Why Does My Voice Sound Different In A Microphone ?

Why Does My Voice Sound Different In A Microphone ?

Why does your voice sound different when you record it through a microphone

Do you ever wonder why your voice as you hear it everyday sounds different from when you record with a microphone or in a video?

When you speak, a sound signal is produced and energy travels across the room but the air does not. Only the disturbance within the air is travelling across the room. If it was air being transported then it would be called wind.

This is why we call sound signals, “waves” because they can transfer energy through a medium without moving the medium itself. Medium is simply the material or substance through which a sound wave travels. The primary medium is air but can also include water, metal, wood, or even human flesh.

When you speak to someone your ear picks up the signal through two contributions. The first is the signal coming out of your mouth, through the air and into your ear. The second is the signal travelling through your head into your ear.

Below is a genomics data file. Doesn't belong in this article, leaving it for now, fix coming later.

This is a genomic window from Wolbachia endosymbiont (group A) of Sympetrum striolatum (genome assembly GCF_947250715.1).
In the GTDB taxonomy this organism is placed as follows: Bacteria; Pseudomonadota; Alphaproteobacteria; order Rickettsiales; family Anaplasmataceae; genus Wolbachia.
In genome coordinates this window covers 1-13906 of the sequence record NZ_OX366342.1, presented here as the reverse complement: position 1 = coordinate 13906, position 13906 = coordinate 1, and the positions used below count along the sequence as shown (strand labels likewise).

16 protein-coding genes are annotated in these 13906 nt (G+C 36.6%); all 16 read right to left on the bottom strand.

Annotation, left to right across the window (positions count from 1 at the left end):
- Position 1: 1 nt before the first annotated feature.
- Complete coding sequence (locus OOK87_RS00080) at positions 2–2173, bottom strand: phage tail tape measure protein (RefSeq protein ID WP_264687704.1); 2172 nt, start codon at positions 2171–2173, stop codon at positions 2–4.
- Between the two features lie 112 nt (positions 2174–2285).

If you record your voice into a microphone the only part recorded is the signal coming out of your mouth, through the air and into the microphone. This is what others hear when you speak. It may sound weird or different to you as first but this is what you always sound like to your friends and family.

Happy recording!

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it’s not the skull doing the voice. i listened to actual voices other than me and recorded them and the recording sounded different

jack, the smartest in the world

So this is only partly right.

So most sound is not purely one single sound. Pure tones are called “sinusoidal” tones because of the shape of the wave that it makes is called a sine wave. But organic sound, like from an instrument or your vocal chords, is not sinusoidal, it doesn’t make smooth curves, it makes jagged peaks and valleys. But a twist! Those peaks and valleys can be broken down into a combination of sinusoidal waves.

Sorry, science tangent. So how does this solve the mystery of the changing voice? Well for most (about 69% of people) have a “dominant” wave in their voice tones that will come out over every other sound so, even though people’s voice will be different on different devices for most people the difference is barely noticeable because the dominant tone comes through. However, for about 31% of people who have what’s called tonal temperance where the differences in the separate tones in your voice aren’t that great but a microphone, being a machine wants to pick a tone to latch on to to be the dominant one so for tonally tempered people this means that the sound and tone of your voice can vary widely from device to device.

Austin A

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